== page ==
My bear-proof bear-bagging method isn't. I woke up last night to the sound of my food bag hitting the ground and the bear or bears climbing down the tree. Evidently the stick I was using broke. I yelled and clapped my hands and they went away, but I didn't sleep well after that as I expected them to come try again. Evidently they tried someone else though, since this morning I saw some lines dangling empty from a tree at a nearby campsite. Donahue pass wasn't nearly as bad as expected, and was really quite pretty with alpine plateaus and a little snow. It looked for a while as if I were going to climb Mt. Lyell; the trail kept heading straight toward it. At the top were fantastic views of the Minaret Range and a lovely descent following streams over islands and meadows and many criss-crossing streams. There were lots of boulder hops, but easy ones. For a short while I was on the eastern side of the Sierras, but a climb from Rush Creek to Island Pass put me back on the western slope for good. The descent from the pass was much as I remember Thousand Island Lake, so it made it easier to forego. Banner and Ritter also rise over Garnet Lake, a little further on, but there isn't much of a shore for camping, just rocks. There are lots of fish and fishermen there though. I saw a group of horsemen too that were completely off track. They asked if I had passed a trail to a certain lake, which turned out to be off in another direction completely. Oops. I spoke to two Englishmen doing the John Muir Trail northbound who said, "You'll see some tremendous scenery." But I don't think anything can be better than those snowy peaks over the lakes. (A lot of northbound hikers said that it was much prettier down south, but I thought that the north had a lot to recommend it with Donahue Pass and the domes of Yosemite and the snowy Minarets. Only the crowds and the mules were a real minus.)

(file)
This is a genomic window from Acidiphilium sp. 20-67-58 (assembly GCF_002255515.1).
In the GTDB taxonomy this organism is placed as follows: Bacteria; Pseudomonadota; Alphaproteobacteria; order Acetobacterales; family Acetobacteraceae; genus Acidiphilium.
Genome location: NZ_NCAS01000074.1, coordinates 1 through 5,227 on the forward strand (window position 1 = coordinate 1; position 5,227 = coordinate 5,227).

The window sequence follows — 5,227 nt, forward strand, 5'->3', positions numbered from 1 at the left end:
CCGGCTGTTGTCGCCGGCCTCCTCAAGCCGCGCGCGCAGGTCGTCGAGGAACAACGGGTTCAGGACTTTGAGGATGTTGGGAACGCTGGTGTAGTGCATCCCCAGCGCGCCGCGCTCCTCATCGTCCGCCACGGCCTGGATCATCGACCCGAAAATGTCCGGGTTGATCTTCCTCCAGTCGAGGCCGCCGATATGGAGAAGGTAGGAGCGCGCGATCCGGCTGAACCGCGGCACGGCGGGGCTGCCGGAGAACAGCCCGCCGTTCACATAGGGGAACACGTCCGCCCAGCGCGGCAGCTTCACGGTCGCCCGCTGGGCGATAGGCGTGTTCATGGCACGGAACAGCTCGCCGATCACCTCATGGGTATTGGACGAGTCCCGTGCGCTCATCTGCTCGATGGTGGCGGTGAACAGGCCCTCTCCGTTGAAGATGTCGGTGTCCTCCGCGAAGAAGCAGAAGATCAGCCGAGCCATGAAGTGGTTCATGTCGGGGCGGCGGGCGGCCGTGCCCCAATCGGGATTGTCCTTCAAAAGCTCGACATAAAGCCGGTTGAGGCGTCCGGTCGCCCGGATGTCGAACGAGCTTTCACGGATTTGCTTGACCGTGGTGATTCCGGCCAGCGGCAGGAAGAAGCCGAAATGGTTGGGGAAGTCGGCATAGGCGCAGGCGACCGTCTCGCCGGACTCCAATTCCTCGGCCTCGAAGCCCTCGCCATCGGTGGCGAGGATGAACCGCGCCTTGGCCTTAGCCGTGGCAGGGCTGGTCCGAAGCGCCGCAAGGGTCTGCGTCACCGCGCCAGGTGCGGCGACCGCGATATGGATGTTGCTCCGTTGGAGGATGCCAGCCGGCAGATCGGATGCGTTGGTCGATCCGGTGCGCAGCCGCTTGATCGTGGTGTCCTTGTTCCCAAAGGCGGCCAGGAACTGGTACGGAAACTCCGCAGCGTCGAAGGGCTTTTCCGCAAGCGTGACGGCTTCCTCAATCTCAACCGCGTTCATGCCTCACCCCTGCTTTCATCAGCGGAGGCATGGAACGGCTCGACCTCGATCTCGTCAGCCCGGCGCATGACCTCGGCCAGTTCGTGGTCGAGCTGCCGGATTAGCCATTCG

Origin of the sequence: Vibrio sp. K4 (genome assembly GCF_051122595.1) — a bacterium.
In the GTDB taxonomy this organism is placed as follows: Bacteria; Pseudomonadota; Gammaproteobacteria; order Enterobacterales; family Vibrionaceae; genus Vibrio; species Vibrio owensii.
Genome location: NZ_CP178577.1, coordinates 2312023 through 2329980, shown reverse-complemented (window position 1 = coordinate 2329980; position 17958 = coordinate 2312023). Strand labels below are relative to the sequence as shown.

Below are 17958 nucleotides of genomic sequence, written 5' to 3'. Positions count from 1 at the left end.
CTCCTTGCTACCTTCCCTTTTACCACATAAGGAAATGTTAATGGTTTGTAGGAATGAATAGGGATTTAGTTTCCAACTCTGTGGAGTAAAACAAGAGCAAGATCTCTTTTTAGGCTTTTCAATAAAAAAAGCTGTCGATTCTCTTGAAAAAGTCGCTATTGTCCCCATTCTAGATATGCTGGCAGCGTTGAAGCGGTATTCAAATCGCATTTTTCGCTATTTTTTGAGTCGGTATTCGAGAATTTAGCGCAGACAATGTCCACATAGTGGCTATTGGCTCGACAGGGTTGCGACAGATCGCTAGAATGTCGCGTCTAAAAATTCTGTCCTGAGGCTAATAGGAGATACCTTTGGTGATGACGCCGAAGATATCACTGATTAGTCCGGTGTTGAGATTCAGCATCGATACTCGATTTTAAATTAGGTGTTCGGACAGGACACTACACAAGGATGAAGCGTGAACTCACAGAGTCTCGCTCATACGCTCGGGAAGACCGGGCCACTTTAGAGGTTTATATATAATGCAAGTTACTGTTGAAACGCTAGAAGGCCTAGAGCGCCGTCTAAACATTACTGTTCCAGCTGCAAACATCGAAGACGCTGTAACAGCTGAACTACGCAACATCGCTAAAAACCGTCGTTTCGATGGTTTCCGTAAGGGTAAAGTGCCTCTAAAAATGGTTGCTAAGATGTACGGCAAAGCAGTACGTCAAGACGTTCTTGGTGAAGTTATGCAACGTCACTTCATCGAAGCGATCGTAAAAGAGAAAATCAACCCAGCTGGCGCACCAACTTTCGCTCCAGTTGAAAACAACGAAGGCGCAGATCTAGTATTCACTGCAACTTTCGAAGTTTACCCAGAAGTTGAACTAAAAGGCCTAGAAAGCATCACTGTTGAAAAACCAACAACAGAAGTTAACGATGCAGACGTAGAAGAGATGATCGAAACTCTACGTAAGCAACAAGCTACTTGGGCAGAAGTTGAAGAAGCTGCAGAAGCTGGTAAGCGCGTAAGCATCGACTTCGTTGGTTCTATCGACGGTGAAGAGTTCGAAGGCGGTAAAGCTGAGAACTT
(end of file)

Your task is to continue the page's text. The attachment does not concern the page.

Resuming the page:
Thousand Island Lake